To investigate peanut SLIT in preschoolers, researchers at the University of North Carolina, Chapel Hill, have established a cohort of 40 children aged 12-48 months with peanut allergy. The investigators presented screening data and results for entry OFCs. Subsequent FARE-funded research will test the safety and efficacy of peanut SLIT in these very young children.
FARE’s Outcomes Research Advisory Board (ORAB) was created in 2016 to give food allergy patients a voice in setting the research agenda. In addition to food allergy patients and parents, ORAB participants include academic scientists, clinicians, other healthcare providers, educators, and representatives from industry.
The ORAB collaborated in the creation of a survey tool for assessing food allergy research priorities. The survey was completed by a national sample of 45 food allergy researchers and 62 non-researchers prior to the 2017 FARE Research Retreat. Non-researchers included parents of food-allergic children (65 percent), individuals with food allergies (11 percent) and members of advocacy organizations (21 percent). No previous studies have compared the food allergy research priorities of researchers and patient advocates.
Both groups were most likely to prioritize new medical interventions. More researchers (46 percent) than non-researchers (30 percent) selected the development of a desensitization treatment as their top-ranking priority, while roughly equal percentages of researchers and non-researchers prioritized the development of a cure over other choices (30 percent vs. 28 percent).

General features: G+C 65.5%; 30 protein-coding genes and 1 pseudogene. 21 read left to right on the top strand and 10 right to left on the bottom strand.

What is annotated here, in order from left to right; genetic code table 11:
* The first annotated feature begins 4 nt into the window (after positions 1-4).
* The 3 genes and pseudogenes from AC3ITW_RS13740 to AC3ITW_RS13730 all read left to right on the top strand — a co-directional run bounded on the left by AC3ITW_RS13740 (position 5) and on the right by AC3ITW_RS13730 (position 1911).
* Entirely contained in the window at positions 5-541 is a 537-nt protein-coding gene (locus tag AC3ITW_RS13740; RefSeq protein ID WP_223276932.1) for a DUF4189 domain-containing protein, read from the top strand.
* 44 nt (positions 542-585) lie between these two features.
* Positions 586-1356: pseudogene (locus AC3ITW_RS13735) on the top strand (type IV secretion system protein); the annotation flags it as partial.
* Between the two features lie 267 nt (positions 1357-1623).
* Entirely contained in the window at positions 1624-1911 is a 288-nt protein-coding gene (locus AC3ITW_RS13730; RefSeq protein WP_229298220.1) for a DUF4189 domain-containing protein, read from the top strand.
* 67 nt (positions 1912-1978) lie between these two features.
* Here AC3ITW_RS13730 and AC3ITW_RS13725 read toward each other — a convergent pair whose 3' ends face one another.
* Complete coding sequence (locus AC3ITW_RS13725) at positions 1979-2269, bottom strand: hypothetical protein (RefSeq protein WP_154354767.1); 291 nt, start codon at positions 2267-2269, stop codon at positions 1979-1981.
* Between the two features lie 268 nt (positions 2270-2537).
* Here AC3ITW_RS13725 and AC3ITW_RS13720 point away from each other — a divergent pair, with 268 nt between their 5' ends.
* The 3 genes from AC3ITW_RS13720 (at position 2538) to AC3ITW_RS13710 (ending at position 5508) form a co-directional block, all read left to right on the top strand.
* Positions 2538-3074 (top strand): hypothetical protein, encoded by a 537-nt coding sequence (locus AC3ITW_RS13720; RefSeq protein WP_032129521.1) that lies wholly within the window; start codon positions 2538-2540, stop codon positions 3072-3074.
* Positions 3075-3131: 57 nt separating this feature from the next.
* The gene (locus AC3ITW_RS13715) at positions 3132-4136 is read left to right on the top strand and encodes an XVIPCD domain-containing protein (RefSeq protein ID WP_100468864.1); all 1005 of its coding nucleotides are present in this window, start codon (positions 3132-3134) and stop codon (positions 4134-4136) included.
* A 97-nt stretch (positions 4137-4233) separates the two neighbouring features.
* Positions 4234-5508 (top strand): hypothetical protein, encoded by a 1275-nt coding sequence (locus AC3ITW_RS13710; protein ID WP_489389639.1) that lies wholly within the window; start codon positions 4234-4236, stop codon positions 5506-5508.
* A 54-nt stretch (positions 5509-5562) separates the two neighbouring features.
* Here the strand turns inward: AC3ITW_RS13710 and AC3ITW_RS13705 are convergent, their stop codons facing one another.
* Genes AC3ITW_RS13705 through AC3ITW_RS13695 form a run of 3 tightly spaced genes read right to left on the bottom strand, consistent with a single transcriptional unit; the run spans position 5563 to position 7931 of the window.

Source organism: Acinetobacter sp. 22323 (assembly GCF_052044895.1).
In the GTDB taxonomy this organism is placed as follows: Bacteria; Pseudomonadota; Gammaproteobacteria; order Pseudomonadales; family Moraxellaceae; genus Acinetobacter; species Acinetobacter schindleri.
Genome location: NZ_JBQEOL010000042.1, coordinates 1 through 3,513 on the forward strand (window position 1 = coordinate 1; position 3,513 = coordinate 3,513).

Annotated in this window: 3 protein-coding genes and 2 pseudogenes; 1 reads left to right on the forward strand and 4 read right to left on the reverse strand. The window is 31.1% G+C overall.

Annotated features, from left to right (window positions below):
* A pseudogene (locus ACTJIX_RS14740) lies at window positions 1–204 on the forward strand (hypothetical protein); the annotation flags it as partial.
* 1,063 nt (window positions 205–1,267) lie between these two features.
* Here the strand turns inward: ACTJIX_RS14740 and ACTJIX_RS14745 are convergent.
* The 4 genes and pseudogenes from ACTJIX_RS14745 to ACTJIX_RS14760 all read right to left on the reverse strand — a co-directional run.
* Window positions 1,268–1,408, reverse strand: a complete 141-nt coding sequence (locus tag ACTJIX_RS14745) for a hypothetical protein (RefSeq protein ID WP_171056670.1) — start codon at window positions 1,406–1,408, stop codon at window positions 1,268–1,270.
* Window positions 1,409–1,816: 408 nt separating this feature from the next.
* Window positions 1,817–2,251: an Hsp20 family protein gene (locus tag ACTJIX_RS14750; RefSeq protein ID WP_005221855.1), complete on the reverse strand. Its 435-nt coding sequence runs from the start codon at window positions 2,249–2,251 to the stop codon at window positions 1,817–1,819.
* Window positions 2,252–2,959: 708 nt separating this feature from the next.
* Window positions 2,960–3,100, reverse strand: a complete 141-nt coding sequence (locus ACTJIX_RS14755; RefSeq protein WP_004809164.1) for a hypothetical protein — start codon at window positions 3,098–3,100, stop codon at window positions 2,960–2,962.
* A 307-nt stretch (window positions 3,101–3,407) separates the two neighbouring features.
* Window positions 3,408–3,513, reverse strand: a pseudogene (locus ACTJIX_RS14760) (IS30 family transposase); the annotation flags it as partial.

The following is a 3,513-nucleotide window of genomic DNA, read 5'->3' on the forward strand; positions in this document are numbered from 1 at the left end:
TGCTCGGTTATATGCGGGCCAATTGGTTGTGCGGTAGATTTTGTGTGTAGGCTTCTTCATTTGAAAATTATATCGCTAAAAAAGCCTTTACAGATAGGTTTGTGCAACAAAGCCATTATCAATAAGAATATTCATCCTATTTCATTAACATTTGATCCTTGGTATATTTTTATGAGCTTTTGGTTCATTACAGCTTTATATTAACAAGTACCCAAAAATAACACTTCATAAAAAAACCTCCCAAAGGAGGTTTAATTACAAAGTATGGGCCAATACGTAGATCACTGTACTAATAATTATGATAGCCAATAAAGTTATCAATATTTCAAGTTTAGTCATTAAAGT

Non-researchers were twice as likely as researchers to give highest priority to product labeling research (14 percent vs. 7 percent) and five times as likely to select psychosocial research as the highest priority (10 percent vs. 2 percent). There were no significant differences in research priorities based on gender, educational level, having observed anaphylaxis, or having a first-degree relative with food allergies.
These findings fleshed out additional details from the PALISADE trial, for which topline results were reported last month. The patients aged 4-17 who participated in the trial were highly allergic, with 43 percent having peanut-specific IgE (psIgE) levels exceeding 100 kU/L. The median dose patients tolerated on entry to the trial was 10 mg, or about one-thirtieth of a peanut. More than half had been diagnosed with asthma, nearly two-thirds had multiple food allergies, and almost three-quarters had a history of anaphylaxis.
About 1 in 5 patients who received active treatment (the characterized peanut product AR101) left the study early, as did 1 in 15 patients who received placebo. At the end of the trial, half of the AR101-treated participants who started the trial tolerated each dose in the exit food challenge to an endpoint of 1,000 mg, as did 63 percent of active-treatment participants who completed the trial. By comparison, less than 3 percent of placebo-treated patients could tolerate all doses up to the endpoint
Patients with baseline psIgE levels at or below 100 kU/L tended to have better outcomes, with a higher rate of completion, fewer withdrawals due to gastrointestinal symptoms, better response to the 1000-mg endpoint, and no severe treatment-related adverse events. The overall incidence of serious adverse events among participants taking AR101 was about 1 percent, including one instance of anaphylaxis. Most AR101 patients (86 percent) experience no adverse effects.
FARE Blog also reported on findings from the PEPITES trial last month. In evaluating the efficacy and safety of Viaskin Peanut 250 µg in children ages 4 to 11, PEPITES did not meet its primary endpoint for efficacy, which was based on differences in the response rates to treatment and placebo. However, differences in response rate and cumulative reactive dose (CRD, the total amount consumed in an oral food challenge before a reaction occurred) between treatment and placebo were statistically significant. The safety profile of peanut epicutaneous immunotherapy was favorable. Allergy-associated peanut-specific IgE antibodies declined and IgG antibodies associated with peanut tolerance increased in the treated population.